I recently had the honor of working on a special project for the Virginia Museum of Contemporary Art. For their exhibition titled "More than Shelter," they invited eleven artists, including myself, to consider what the idea of shelter means to them. For awhile now, I have been wanting to shift the focus of my women's bedroom series to depict transitional spaces used in time of need. When I expressed this interest to Heather Hakimzadeh and Alison Byrne, of the Virginia MOCA, they introduced me to the incredible women running the YWCA of South Hampton Roads.
The YWCA is the oldest and largest multicultural women’s organization in the world. For over a hundred years, they have strengthened social movements that "eliminate racism, empower women, and promote peace, justice, freedom and dignity for all." They run an emergency shelter for women and families escaping domestic and sexual violence. It is the only one providing this refuge in the City of Norfolk. As of 2019, the shelter consists of 22 rooms.
I was invited to visit the shelter and take reference photographs for a drawing. Even as I feel it is important to document these spaces, it is more important to respect the privacy of those in need of them. We were all in agreement that I would photograph an empty room, one awaiting use. Two days before my visit, however, a room unexpectedly became vacated. Many of the belongings of the woman who had temporarily been living there were left behind. I was told that she had left in a hurry. Instead of cleaning it up, the YWCA crew left everything as is for me to document.
I've visited over 30 bedrooms of women whom I do not know personally. It is sort of an awkward and funny thing to meet someone and then immediately have access to their most private space. I expected that visiting the shelter would be a much heavier experience, knowing that I would be in proximity to those who have recently experienced trauma.
As I visited the room, the one numbered 3, I moved around and tried to photograph everything at every angle. There was so much that felt important to capture, things that would not fit into one picture frame. There was a pile of wigs, clothes and empty shopping bags tumbling out of the closet on the floor. Shampoo and crumpled blankets on the bed. There was makeup sitting by the window. In the middle of the floor was a solo cup with a wad of gum stuck inside the lip. This woman's absence was palpable.
Back home in my studio, I digitally stitched the photos I took together to make one cohesive image. I knew from the outset that I wanted this drawing to be large and it ended up sized at 58 x 90 inches. Without realizing it until much later, I had sized it to appear at scale if you stood at the customary 3 feet away.
To create such a large drawing I moved from paper to fabric. I spent about two months drawing this piece, moving very slowly, as the fabric does not allow any erasure of mistakes. I always move around an image as I am drawing, starting in one corner, going to the next, and then moving to yet another area, all within the same day. It helps me have fresh eyes as I transcribe information from the reference photo to the drawing. In the case of this piece, it allowed me to create a balance of space between rendered and unrendered areas. This gives the drawing a feeling of coming or going, that the drawing itself is in transition, just as the room is. Just as the woman is.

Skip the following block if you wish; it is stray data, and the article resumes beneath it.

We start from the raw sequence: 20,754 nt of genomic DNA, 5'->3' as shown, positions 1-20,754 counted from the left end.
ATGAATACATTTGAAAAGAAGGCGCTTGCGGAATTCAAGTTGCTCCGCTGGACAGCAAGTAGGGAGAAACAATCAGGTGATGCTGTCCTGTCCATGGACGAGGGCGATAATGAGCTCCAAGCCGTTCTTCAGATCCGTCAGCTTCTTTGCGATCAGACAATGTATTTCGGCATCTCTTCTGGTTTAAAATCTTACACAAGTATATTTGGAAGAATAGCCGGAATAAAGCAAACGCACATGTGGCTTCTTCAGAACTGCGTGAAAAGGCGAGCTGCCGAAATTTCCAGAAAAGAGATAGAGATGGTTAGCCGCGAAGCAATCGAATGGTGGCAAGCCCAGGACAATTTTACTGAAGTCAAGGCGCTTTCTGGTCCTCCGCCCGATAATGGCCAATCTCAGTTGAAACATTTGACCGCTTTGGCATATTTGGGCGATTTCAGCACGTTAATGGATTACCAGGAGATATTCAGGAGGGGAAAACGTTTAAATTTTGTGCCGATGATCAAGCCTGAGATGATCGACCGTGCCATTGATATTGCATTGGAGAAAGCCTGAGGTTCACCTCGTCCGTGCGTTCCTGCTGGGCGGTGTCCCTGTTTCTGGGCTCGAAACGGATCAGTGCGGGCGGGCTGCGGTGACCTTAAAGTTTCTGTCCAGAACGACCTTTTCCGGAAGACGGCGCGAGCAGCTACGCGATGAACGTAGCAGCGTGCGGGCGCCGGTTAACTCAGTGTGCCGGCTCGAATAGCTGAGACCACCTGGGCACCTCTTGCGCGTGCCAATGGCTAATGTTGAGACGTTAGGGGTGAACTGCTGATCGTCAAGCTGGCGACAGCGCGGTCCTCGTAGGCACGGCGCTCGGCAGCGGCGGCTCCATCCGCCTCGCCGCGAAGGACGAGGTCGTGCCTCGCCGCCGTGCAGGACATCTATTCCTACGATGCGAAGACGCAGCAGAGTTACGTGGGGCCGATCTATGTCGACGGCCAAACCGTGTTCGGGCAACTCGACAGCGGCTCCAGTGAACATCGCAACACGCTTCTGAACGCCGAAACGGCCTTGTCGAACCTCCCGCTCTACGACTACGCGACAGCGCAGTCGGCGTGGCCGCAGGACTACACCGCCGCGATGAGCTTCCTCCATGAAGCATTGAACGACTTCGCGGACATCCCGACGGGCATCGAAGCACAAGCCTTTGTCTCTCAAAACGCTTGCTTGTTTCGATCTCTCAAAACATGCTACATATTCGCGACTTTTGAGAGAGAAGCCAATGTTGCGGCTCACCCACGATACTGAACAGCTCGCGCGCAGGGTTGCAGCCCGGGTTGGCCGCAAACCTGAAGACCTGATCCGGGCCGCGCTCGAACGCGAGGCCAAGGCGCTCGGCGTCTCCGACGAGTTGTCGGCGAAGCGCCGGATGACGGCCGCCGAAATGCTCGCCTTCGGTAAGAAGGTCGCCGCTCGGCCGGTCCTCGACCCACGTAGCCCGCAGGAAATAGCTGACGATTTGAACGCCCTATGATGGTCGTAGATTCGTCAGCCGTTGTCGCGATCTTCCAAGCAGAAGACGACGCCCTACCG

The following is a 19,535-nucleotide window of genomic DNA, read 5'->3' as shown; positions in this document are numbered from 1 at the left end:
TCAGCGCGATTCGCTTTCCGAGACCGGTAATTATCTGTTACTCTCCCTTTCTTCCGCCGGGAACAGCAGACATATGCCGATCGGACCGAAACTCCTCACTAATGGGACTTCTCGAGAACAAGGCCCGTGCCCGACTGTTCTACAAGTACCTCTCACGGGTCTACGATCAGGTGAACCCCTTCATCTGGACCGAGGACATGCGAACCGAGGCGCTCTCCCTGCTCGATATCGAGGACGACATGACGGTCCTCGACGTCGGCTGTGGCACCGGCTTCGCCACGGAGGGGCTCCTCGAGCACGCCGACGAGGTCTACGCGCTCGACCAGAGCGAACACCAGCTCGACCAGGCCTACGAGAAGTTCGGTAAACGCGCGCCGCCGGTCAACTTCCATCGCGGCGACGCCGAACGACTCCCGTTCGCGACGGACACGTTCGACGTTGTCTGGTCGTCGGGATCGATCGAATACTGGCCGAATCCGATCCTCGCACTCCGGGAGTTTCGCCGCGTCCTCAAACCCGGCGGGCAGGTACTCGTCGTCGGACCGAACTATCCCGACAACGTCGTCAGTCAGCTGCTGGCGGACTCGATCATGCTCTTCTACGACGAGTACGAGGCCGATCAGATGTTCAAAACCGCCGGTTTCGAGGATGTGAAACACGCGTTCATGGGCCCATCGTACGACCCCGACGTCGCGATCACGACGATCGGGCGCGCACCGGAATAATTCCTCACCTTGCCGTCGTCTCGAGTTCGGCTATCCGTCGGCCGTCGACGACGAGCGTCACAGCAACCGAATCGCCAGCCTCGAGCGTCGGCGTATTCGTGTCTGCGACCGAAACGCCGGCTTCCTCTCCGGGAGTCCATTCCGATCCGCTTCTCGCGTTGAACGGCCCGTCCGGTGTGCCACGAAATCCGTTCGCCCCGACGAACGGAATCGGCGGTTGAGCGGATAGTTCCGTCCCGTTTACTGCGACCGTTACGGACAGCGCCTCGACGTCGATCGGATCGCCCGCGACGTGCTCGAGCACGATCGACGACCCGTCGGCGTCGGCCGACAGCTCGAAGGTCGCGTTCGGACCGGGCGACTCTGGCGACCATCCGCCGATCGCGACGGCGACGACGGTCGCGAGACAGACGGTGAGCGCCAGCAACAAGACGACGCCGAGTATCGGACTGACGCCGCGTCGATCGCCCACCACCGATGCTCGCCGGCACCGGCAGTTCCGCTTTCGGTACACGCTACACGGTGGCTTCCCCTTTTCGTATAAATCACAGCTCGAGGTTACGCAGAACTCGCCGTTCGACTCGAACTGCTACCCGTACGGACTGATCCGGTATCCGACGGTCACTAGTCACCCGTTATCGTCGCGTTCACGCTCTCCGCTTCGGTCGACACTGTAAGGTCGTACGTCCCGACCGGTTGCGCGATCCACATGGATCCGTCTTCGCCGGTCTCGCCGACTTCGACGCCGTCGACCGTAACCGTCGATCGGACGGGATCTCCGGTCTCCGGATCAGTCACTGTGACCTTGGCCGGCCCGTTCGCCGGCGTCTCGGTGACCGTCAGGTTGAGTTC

As I was creating this piece, I was aware of how my assumptions were shifting. She left behind so much stuff, most of which were articles related to appearance. Why didn't she want to take those clothes, or those wigs and makeup with her? Where has she gone that she doesn't need them? At first I was worried that maybe she had returned to the situation that she came from and that she wasn't allowed to be so expressive with her appearance once she returned to her abuser. But then I thought about how those items could have been used for disguise. She needed to alter her appearance while living in Norfolk, but when she left she went somewhere where she didn't need to hide.
None of us will know her story and we will all make assumptions and judgments about her situation. It is human to do so. But I hope that by considering her and giving her space and time in our minds, we are collectively developing a deeper sense of empathy for those like her, those in need of assistance and shelter.
The "More than Shelter" show is on display at the Virginia MOCA until February 5, 2023. Visit their website for more details, including a full list of participating artists.
Room #3, May 12th, 2022, YWCA South Hampton Roads Emergency Shelter, 58 by 90 inches, Charcoal and graphite on muslin.
Pictured above is myself and the ladies of the YWCA celebrating at the exhibition opening reception on October 7th. Next to me is Michelle Ellis Young, the Chief Executive Officer. It was a really moving experience to get to share the drawing with them that evening.